The liberal secularization of our overly-subsidized society has, by design, weakened our individual rights and strengthened our masters.  By dividing society into groups, deciding which groups deserve priority, and setting those groups against one another, liberals have minimized the importance of the Constitution and torn asunder the very fabric of our nation.  And though Donald Trump promises to make America great again, the very movement he has spawned, and which animates his campaign, has in short order divided and alienated segments of the society that will never trust Republicans again.  How small, then, is the vision that cleaves humanity for the benefit of some at the expense of others?  How long can such a vision endure?

We have (we have always had!) at our disposal a proven two-fold recipe for success – God and the Constitution – but too many of us wish to scrap one or both of these pillars of truth in order to gain control over or exact revenge on our foes.  When the Constitution was implemented it was through a process that sought to win over opponents, not crush them.  The Federalist Papers, written by Alexander Hamilton, James Madison and John Jay, advanced the cause of the proposed document.  “Publius” did not seek, as a matter of course, to divide “We the People” but to unite the new Americans under a form of governance that would ultimately withstand a Civil War, two World Wars, and a fight to end the injustices of racial segregation.  It is strong enough to get us through the misunderstandings that divide us now.  Thomas Sowell wrote, “If Hillary Clinton inspires distrust, Donald Trump inspires disgust….” These candidates, these platforms, these ways of thinking cannot mend our divides.  They cannot make America great again.  They cannot benefit “We the People.”

The Founders crafted a document, only about 4,500 words in length, which is the only thing that can act as our national lifeline.  The Constitution and the form of government it offers is available for all Americans, “We the People” – brown, black, Asian, white, etc. – in the same way (not coincidentally) that all people are alike in the eyes of God.  Our current political struggles pit black against white, rich against poor, young against old, and immigrants against native-born.

I am hopeful a new conservative movement will be born of this mess we’ve created, and so we must ensure it offers a place for every American; for “We the People,” by faithfully protecting the Constitution, and openly and freely expressing our admiration for and devotion to the God who inspired it.

Though the left pooh-poohs such antiquated aphorisms, the so-called counter-culture of the left exists mostly in their vibrant imaginations.  They (bear with me, because this is true for the vast majority of liberals) hold down jobs, buy homes, care for their families, spend the bulk of their time paying taxes and tuition for their kids, and participating in our capitalist system.  Some of them (gasp!) even run businesses – that classical American bourgeois enterprise.

Home, for all of us, for “We the People,” is in the Constitution and in God, even if some people cannot currently see that.  Constitutional conservatism exists to set the example of what a unifying vision for America actually looks like, one which benefits everyone regardless of race, gender, ethnicity, sexual orientation, etc.  That principled vision is the only view forward for this country which brings us back from the brink, which heals the divides, and which creates “a more perfect Union.”

Our faith, as Americans, should never be in any one person.  The idea of a political savior is highly overrated.  In fact, movements that follow strong leaders never last far beyond those leaders’ deaths.  Only one has, and His name is above all names.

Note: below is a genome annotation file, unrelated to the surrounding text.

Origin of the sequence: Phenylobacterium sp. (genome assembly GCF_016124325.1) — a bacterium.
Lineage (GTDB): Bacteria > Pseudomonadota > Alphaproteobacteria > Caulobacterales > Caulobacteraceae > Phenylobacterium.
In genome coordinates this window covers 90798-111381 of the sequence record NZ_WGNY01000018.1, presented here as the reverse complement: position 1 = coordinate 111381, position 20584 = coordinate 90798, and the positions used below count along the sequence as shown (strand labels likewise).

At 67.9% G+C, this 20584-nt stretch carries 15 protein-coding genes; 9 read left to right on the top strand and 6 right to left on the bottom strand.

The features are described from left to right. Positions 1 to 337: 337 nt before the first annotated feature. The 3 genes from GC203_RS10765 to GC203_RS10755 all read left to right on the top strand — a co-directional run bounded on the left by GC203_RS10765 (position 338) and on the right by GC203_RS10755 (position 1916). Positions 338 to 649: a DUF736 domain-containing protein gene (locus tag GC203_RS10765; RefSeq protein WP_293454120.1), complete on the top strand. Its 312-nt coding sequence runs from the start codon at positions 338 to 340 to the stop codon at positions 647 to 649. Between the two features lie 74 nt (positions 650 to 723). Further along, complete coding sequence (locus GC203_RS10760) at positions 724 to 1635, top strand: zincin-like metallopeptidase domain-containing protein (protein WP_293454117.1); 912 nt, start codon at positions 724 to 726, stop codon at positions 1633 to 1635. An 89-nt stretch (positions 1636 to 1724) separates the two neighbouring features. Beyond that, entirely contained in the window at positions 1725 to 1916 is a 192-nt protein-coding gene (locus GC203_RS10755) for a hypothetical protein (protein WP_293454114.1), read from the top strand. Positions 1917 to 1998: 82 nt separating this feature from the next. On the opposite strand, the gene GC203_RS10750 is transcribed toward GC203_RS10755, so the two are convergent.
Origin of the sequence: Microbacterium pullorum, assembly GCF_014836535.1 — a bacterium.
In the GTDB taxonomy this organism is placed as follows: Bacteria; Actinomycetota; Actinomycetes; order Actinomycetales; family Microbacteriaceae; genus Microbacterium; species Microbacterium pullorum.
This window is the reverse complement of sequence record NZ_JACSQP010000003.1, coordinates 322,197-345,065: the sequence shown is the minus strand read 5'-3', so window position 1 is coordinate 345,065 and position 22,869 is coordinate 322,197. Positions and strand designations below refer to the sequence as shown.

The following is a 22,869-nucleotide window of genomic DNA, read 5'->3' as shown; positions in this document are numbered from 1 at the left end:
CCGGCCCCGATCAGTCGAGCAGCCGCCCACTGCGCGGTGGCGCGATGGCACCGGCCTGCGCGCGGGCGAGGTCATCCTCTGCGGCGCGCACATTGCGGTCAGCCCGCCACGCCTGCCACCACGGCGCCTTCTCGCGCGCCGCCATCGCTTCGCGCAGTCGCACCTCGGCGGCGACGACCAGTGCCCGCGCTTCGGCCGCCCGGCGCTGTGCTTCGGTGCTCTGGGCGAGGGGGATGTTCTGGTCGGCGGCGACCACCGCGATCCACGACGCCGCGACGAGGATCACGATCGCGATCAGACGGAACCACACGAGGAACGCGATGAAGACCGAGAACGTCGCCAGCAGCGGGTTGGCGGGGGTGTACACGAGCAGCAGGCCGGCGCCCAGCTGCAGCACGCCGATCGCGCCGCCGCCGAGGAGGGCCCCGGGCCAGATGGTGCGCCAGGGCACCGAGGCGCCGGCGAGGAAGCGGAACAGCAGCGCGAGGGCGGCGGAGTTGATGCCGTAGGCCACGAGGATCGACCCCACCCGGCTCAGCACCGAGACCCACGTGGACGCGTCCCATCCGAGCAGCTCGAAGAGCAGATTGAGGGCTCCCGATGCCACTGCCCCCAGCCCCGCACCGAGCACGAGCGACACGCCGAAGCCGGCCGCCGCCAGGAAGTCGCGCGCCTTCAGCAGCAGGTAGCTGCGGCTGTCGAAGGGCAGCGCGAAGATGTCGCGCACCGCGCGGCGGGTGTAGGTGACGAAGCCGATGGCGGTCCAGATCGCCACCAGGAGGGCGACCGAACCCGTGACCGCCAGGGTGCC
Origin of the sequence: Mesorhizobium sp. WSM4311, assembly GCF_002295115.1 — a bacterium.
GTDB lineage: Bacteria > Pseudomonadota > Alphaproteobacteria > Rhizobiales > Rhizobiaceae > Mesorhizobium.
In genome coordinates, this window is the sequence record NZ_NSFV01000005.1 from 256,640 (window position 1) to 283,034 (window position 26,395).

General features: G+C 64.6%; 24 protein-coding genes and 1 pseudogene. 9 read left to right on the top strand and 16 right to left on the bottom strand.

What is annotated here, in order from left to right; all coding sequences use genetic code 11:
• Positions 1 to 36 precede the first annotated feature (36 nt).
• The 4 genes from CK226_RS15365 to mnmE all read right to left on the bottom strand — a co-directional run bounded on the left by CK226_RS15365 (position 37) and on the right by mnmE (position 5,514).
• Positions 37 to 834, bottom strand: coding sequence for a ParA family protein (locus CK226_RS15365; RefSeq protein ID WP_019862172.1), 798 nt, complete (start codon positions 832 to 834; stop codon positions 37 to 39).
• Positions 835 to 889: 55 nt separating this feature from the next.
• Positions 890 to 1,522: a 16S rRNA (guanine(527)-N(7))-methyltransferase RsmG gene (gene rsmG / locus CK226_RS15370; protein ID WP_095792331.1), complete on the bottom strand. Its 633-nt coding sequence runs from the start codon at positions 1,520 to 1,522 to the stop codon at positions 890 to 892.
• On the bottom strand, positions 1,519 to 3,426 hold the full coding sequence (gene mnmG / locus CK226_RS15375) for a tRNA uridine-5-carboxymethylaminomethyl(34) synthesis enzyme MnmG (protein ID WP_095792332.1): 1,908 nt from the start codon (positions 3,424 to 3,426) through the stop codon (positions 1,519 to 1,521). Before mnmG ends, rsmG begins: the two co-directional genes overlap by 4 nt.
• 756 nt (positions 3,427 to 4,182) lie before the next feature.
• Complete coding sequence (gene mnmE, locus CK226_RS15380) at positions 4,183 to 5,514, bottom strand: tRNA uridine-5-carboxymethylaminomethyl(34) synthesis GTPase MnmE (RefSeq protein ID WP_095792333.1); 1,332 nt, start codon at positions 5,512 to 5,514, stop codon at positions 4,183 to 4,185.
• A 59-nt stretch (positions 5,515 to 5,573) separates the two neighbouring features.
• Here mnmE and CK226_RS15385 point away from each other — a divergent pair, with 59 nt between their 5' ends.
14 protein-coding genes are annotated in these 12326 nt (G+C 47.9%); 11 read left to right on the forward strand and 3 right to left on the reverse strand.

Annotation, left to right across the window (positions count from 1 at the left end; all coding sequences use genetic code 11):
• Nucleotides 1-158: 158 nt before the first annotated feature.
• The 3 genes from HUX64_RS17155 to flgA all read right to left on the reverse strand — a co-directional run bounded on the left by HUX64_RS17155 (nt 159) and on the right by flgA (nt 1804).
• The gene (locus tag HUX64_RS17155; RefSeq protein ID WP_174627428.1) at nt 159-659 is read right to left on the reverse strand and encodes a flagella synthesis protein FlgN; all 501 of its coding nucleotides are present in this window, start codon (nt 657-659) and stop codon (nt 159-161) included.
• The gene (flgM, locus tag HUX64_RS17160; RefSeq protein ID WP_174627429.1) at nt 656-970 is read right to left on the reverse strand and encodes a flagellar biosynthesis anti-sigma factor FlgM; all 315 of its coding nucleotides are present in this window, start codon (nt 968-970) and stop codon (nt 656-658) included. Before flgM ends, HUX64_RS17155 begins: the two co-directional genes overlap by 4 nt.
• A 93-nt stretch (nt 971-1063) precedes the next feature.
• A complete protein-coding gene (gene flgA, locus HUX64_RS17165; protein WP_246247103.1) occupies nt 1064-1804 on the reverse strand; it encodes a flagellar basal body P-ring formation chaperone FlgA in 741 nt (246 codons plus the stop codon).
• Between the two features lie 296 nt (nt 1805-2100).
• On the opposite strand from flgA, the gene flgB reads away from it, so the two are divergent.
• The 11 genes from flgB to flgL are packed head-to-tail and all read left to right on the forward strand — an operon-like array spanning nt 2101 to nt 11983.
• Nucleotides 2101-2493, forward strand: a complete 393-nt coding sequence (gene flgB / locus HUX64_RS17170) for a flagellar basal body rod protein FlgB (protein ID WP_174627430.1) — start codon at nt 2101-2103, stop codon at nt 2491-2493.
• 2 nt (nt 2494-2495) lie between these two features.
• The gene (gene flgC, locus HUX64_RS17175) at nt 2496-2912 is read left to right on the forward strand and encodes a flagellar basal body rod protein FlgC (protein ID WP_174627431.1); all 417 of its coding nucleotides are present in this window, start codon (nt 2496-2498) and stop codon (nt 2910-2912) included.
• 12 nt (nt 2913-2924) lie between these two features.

Certainly, leadership is important, but a solid footing in the Constitution is more important.  After all, mob bosses are leaders, too.  But, such a style benefits them alone.  In that it is important, we should look to George Washington’s example as a quiet, visionary leader; a man who led by example, not bombast.  The adulation heaped on Obama as The Great Unifier was, now undeniably, unwarranted.  The almost cult-like fanaticism surrounding both Hillary Clinton and Donald Trump likewise does little to assuage an injured and ailing nation.  Our faith, as always, should be in God and the founding document that calls His name.

I have mentioned before that America is an historical aberration.  We take it for granted, but the truth is that inhumanity towards, and poverty for, the common man are history’s orthodoxy.  Only America, under the protections provided by our Constitution, allows even common men to rise to the level of kings (take note, Colin Kaepernick).  The Constitution is no more irrelevant now than when it was first conceived.  It speaks to the same timeless truths, towards man subjugating his fellow man, and gives us the best earthly defense against it.  And conservatism – that credo which believes in limited (that is to say a light touch) government, free markets, national security, equal opportunity, personal liberty and property rights – is the best voice for the Constitution.  Liberals cannot claim that territory, nor can anarchists, or self-proclaimed Leninists.

When all the hurt feelings and emotions of this election are behind us, and one of the terrible choices takes office, “We the People,” if we are to survive as a nation, need to regroup and call upon those things which first made America great.  Nothing else, and no one else, can save us.

John Konya

John Konya graduated from college with a degree in Journalism and Mass Communication and then ran away from that line of work as fast as he could, recognizing a liberal bias in the media before there was actually a term for it. He joined the Air Force instead and flew fighter jets, which, as it turns out, is a considerably more satisfying endeavor. John grew up in a household of (legal) immigrants who escaped communism to find a home in the Party of Eisenhower. He is a veteran, airline pilot, former business owner and lifelong conservative. He is also now officially a middle-aged curmudgeon who draws the ire of both Democrats and Republicans alike. And that’s just the way he likes it.